Patterns of plant successional change in Gatineau Park, Old Chelsea, were studied quantitatively. The relations between different successional stages of plant communities and abiotic factors were descried. To test these, we went to the fields, and worked on two transect in groups of 4. We counted the trees and measured the diameter at breast height (dbh) for tree with a dbh value greater than 2cm. The dbh measurements (cm), percentage of fern cover and percentage of bare ground were recorded and used to perform statistical analysis.

No significant variations in the distribution of abundant tree species using chi2 analysis and percentage of fern cover using t-test analysis were observed between the compared sites. No significant variations found in the interquadrat analysis, and mean dbh of abundant tree species and percentage of bare ground between the sites compared. The results verified the stated hypothesis and were supported by literature sources. Introduction

The purpose of this study is to quantitatively describe patterns of plant successional change in old-field succession in temperate mixed forest ecosystems and to describe the relation between abiotic factors and plant communities at different successional stages.

Succession is described as predictable patterns of change over time and specifically, in ecology, as the predictable pattern of change in the species structure of an ecological community over time. There are two types of succession; primary and secondary. Primary succession refers to the successional development of plant communities that takes place on a site formerly devoid of vegetation and usually lack well developed soil.

Secondary succession refers to the successional development of plant communities that takes place when a well developed ecological community is disturbed either by natural or anthropogenic factors. Secondary successions are typically faster than primary successions since well developed soil is already present (Kaufman & Franz, 2000). Old field succession is a type of anthropogenic secondary succession that refers to the successional development of plant communities on abandoned farmland (Cramer and Hobbs, 2007).

This lab looks at an old field succession in the temperate mixed forest biome, particularly an area along the main rail of Gatineau Park Visitor Centre in Old Chelsea. This study area consists of five different sites which have been divided into transects and subdivided into quadrats. Each transect has 3 quadrats, and each site has 4 transects. There are five sites overall: site 1, site 2, site 3a, site 3b, and site 4. Each site has a different location and has had different type of disturbance. Dbh measurements (cm) of all identified tree species, percentage of plot area bare ground and percentage of area covered by ferns were recorded within the assigned quadrats. The dbh measurements were grouped into two size categories; dbh ≥ 2cm and dbh ≤ 2cm. Null hypotheses to be tested:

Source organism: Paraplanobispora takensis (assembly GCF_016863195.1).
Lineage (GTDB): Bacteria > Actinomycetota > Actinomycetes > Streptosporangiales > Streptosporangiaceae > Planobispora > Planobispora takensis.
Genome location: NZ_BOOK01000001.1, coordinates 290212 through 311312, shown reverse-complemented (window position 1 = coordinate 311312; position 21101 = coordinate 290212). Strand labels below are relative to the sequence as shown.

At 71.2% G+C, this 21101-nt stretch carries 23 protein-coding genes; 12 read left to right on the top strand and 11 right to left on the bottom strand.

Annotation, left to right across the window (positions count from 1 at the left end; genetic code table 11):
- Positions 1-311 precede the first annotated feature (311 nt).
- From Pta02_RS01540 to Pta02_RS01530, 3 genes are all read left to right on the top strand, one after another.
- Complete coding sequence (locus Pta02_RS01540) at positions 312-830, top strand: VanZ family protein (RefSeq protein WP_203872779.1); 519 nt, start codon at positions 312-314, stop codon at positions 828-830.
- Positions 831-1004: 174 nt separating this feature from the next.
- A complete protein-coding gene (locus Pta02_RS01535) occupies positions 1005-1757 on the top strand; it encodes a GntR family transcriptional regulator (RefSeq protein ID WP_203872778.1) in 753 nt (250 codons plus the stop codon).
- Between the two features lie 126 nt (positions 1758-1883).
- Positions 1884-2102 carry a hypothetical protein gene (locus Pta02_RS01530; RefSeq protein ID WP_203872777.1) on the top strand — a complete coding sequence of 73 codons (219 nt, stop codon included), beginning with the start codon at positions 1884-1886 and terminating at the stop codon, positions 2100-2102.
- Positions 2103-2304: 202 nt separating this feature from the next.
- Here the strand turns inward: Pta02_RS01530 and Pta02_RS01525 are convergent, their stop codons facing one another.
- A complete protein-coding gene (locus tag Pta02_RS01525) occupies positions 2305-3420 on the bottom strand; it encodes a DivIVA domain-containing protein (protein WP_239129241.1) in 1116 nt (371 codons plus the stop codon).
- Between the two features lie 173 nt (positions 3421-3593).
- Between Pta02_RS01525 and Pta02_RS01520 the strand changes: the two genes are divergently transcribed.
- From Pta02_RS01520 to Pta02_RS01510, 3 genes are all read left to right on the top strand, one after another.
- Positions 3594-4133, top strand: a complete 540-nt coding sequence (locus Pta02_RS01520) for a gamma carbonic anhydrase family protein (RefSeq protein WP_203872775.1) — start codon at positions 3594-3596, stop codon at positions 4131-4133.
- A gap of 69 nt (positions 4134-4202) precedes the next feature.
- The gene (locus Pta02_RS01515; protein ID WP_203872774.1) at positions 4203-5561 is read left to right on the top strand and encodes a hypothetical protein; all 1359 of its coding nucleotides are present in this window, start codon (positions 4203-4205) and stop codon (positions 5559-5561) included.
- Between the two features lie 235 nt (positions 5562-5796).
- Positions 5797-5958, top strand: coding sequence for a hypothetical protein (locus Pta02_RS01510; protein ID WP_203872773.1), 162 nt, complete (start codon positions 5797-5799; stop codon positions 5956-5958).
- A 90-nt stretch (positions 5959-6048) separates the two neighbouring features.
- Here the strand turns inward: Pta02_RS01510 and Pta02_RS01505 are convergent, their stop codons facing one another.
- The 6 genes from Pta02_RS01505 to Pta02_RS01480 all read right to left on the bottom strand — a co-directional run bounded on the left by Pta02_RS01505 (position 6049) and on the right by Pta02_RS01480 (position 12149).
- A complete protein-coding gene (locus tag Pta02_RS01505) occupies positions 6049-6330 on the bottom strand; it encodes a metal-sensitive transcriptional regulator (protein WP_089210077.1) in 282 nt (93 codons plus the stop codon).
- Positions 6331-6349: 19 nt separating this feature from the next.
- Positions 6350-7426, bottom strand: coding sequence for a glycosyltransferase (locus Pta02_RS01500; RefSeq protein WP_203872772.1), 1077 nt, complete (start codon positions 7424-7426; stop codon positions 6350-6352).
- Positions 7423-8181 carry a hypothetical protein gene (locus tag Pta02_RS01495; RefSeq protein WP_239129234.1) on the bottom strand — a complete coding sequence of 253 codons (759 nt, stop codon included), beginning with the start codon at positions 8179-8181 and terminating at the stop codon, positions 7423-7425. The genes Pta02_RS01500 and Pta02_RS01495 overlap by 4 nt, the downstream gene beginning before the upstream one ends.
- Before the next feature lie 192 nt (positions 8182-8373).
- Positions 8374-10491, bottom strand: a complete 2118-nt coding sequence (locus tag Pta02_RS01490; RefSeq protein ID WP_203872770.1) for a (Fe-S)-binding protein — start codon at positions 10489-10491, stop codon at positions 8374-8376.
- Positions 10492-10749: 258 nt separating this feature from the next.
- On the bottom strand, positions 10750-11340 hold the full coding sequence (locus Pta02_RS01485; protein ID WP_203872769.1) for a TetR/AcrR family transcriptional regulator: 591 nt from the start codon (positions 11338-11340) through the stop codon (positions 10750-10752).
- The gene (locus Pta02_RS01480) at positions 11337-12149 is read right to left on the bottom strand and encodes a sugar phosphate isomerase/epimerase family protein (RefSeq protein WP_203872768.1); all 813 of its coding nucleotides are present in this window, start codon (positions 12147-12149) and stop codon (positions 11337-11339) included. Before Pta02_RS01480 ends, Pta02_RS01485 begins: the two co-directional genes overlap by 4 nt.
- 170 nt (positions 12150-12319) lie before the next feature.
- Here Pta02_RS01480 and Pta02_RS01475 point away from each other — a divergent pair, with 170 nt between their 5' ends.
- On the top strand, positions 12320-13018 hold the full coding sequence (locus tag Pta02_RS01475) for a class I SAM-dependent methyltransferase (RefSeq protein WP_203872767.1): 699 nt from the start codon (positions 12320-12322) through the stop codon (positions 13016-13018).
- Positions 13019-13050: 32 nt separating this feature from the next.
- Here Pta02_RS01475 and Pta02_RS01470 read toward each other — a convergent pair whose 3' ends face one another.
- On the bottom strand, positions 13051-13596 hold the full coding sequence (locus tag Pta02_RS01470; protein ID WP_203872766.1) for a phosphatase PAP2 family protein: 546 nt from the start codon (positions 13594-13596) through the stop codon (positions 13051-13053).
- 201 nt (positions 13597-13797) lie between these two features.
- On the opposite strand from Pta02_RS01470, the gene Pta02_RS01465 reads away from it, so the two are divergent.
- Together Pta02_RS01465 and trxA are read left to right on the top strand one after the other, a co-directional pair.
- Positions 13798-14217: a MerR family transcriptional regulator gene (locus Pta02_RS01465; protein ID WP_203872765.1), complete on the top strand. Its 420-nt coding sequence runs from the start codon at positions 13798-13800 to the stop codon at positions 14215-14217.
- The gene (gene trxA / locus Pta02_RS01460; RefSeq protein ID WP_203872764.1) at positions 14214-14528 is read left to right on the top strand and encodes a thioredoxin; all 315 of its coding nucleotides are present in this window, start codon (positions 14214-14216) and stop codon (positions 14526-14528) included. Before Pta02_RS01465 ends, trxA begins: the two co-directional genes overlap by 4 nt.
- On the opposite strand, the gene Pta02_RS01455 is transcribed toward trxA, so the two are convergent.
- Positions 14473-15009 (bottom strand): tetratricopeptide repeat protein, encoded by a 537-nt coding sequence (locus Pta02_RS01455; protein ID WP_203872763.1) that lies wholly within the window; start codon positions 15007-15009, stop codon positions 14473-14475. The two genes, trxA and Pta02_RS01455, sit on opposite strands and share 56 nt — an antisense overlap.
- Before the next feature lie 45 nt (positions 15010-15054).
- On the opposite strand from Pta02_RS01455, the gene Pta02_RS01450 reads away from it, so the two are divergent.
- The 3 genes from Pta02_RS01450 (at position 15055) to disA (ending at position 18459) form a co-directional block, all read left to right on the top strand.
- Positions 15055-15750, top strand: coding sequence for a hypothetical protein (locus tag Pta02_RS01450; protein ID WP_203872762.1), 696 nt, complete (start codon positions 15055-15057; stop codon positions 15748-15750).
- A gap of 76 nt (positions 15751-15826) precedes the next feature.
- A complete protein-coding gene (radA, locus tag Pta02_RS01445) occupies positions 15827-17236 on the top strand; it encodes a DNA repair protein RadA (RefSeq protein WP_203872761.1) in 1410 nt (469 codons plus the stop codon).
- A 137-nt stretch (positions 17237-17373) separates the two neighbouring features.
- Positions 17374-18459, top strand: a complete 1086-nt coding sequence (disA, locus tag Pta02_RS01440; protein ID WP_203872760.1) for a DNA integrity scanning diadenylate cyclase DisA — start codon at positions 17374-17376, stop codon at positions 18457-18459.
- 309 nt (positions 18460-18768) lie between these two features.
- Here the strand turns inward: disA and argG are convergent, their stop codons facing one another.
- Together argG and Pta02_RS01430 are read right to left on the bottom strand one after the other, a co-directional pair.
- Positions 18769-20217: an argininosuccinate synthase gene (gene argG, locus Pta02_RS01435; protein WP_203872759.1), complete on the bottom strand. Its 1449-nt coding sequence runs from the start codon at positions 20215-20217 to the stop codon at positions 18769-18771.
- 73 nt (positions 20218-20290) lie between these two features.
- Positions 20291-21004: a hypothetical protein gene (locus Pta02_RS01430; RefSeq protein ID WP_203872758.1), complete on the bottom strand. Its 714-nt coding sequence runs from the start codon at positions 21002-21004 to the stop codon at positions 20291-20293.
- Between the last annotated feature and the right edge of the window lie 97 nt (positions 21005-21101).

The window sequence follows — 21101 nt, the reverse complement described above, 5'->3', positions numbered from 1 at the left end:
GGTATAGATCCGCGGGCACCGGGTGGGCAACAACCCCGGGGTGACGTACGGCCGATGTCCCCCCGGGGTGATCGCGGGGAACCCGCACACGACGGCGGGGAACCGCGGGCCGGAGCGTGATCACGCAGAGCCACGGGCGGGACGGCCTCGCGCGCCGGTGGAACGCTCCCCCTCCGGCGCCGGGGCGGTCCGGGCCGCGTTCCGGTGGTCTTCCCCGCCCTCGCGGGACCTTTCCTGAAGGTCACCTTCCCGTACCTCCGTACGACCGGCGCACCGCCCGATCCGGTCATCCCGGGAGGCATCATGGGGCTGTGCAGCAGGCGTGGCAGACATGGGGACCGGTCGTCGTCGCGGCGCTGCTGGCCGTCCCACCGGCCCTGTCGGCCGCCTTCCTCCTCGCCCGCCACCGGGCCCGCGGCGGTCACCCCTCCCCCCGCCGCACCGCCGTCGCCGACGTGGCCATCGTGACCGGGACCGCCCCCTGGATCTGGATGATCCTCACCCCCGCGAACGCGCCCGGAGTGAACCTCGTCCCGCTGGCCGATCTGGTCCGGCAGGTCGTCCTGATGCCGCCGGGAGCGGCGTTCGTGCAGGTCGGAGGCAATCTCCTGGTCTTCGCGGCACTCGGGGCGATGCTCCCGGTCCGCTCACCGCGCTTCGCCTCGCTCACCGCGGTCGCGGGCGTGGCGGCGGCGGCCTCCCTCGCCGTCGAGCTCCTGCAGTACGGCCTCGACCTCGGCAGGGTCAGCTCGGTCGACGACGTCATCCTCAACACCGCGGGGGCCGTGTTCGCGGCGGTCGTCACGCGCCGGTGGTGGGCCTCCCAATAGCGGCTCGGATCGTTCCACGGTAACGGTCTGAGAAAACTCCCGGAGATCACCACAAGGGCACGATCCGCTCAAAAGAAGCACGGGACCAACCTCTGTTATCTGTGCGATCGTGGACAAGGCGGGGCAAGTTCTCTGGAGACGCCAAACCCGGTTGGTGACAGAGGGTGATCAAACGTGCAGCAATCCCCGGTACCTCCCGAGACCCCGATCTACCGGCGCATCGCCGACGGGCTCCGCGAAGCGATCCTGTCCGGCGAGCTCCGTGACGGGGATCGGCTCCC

HO1: there is no significant statistical difference between quadrats 1 and 2 of site 3a transect 2 HO2: there is no significant statistical difference between quadrats 1 and 3 of site 3a transect 2 HO3: there is no significant statistical difference between quadrats 2 and 3 of site 3a transect 2 HO4: there is no significant statistical difference between the three most abundant species of site 3a transect 2 and site 1 transect 2 HO5: there is no significant statistical difference between the dbh value for the three most abundant species at site 3a transect 2 and site 1 transect 2 HO6: there is no significant statistical difference between the percentage of bare ground at site 3a transect 2 and site 1 transect 2 HO7: there is no significant statistical difference between the percentage of plot area covered by ferns at site 3a transect 2 and site 1 transect 2 The alternate hypotheses for each of the null hypotheses state that there is a significant difference between what is being compared. Materials & Method

Refer to “Bio 2129 Ecology Lab Manual”, “Lab # 3 – Human modification of temperate forests: Disturbance and succession”, pages 4-6. Modification: Where it says to leave the string at the transect (bottom of page 5), was modified since we were given the measuring equipment before the lab began. Results

Figure 1 (a) shows that at site 3a (transect 2), sugar maple is the most abundant tree species among tree species with dbh ≥ 2cm. (b) shows glossy buckthorn is the most abundant tree species among tree species with dbh ≤ 2cm. Table 1 show no statistical significance to the t-stat, therefore no significant variation exists among the quadrats 1+2 and 2+3 for the mean dbh (cm) of sugar maple. So we fail to reject the null hypothesis. On the other hand, quadrat 1+ 3 shows variation according to the t stat, therefore the null hypothesis for that quadrat is rejected.

Figure 2 shows that among tree species with dbh ≥ 2cm, sugar maple, iron wood, red pine are the most abundant tree species at both sites 1 (transect 2), and site 1 (transect 2). Figure 3 shows that among tree species with dbh ≤ 2cm, sugar maple, glossy buckthorn and red ash are the most abundant tree species at site 3a (transect 2). Sugar maple, iron wood, and white ash are the most abundant tree species at site 1 (transect 2). Table 4 shows no statistical significance. We fail to reject the null hypothesis. Table 5 shows no statistical significance to the t-stats and therefore there is no significant variation in the mean dbh (cm) ≥ 2 cm. We fail to reject the null hypothesis. Table 6 shows no statistical significance. We fail to reject the null hypothesis.

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